Quentin Tantino is a curious man. The first time I saw him, he was a recurring character in Alias, of all places. It wasn’t until later that I took the time to really watch his stuff, and his stuff is something else. His movies are so off the beaten path of what you normally find in film that its safe to say he is a legend. Still, for some reason or another, I’ve been avoiding The Hateful Eight because it seemed like a movie that wouldn’t really capture me the same way his others have. Today, I watched the movie. How does it measure up? Let’s get into it.
The Hateful Eight is ultimately about eight strangers that run into each other in the middle of a blizzard. They don’t really know each other, but they have heard of each other, and throughout the entire movie there is a certain absence of trust between everybody. When something happens, it’s all paranoia and suspician between the gang…whose innocent? Whose not? I guess you’ll just have to watch it to find that out.
There’s a certain classic feel to this movie. Most would point to Agatha Christie and Clue. That’s because this movie is a mystery, or perhaps an old-fashioned whodunnit, and a mostly well-done whodunnit at that. There were certain aspects of this film that I wasn’t a fan of – and that really came down to the mysterious answer to that question. It just isn’t the direction I would have gone. I would have given this movie a higher score if it turned out differently – in fact it’s the second to last chapter that changed my outlook on the entire movie. I wouldn’t say anything was ruined, just changed.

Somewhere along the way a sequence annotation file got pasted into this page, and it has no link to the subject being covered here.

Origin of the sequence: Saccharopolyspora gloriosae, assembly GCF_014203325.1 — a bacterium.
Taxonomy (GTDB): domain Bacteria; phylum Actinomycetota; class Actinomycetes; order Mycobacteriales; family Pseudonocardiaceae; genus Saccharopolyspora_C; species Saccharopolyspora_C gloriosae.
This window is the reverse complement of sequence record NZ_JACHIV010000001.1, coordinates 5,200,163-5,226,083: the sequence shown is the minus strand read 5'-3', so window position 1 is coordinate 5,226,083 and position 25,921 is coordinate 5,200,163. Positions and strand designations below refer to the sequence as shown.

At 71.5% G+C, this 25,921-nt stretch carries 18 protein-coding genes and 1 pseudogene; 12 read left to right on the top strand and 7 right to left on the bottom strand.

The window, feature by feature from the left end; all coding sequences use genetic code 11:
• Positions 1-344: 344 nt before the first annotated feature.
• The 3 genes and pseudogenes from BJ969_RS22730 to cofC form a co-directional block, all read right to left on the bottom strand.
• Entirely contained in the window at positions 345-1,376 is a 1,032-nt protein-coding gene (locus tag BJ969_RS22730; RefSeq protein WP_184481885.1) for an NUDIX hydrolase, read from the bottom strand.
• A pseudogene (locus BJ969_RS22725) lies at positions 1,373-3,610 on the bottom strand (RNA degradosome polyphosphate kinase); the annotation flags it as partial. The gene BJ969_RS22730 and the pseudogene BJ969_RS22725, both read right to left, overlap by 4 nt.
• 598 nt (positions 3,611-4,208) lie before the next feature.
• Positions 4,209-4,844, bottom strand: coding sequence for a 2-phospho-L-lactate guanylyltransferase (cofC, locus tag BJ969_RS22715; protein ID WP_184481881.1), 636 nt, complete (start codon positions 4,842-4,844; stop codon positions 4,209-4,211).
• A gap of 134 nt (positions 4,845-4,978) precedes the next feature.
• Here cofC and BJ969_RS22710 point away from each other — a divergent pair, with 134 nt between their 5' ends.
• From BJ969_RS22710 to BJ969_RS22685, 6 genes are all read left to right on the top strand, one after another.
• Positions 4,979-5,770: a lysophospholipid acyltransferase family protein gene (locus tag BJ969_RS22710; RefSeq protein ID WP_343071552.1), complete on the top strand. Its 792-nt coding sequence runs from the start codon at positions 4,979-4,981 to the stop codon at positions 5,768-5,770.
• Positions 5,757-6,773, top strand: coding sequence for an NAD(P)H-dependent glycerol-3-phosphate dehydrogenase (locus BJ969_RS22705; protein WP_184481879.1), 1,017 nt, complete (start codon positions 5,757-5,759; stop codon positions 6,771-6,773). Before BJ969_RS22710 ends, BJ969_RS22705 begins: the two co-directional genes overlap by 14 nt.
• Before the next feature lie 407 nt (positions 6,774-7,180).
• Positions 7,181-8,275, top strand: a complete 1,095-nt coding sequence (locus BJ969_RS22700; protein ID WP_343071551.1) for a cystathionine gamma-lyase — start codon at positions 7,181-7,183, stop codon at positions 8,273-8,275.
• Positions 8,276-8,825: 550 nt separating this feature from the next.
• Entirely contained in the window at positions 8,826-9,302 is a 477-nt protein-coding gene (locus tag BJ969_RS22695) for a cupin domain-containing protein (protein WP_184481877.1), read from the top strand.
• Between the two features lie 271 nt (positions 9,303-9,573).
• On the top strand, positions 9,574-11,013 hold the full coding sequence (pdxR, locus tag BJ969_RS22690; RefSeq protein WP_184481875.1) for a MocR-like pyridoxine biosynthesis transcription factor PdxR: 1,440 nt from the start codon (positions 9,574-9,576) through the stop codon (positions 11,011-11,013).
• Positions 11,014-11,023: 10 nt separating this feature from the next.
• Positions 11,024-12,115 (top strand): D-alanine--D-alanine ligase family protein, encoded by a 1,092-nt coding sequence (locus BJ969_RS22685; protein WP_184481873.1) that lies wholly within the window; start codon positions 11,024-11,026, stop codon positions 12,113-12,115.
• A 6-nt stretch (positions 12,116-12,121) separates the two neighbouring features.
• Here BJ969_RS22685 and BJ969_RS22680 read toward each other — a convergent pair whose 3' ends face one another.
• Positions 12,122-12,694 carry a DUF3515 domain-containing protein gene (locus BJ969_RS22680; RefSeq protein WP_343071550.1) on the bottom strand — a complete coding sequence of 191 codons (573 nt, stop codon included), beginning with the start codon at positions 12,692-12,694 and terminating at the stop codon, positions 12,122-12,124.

This film has all the typical Tarantino elements when it comes to violence and not-really-but-technically-a-western elements – but there isn’t really any action. This is a violent drama mystery that focuses most of its strength on written dialogue. This is Tarantino’s best work – when it comes to dialogue only. It was so well-written that it often felt theatrical…in a good way. The only time I didn’t care for people talking is when Tarantino would randomly narrate chapter headings. I understand that adds to the classic feeling…a directoral introduction, if you will…but at the same time, that removes from the cinematic feeling.
Perhaps one of the main issues I had with this film was the runtime. His movies have a tendency to run long, but most the time I don’t really mind…this time I did. Yes, a lot of the scenes were integral to developing characters, including backstories and overall atmosphere…but I kept thinking the movie could be shortened and maintain everything of importance.
On a technical level, this movie is phenomenal. It’s hard to complain about anything in terms of musical score, acting, directing, writing, lighting, editing, the works. Everything behind the scenes was perfectly balanced and carefully produced – something Tarantino is well known for, regardless of entertainment value. The Hateful Eight is a pretty decent mystery when it came to story – and one that is sure to lure more audiences in over the years. Check it out!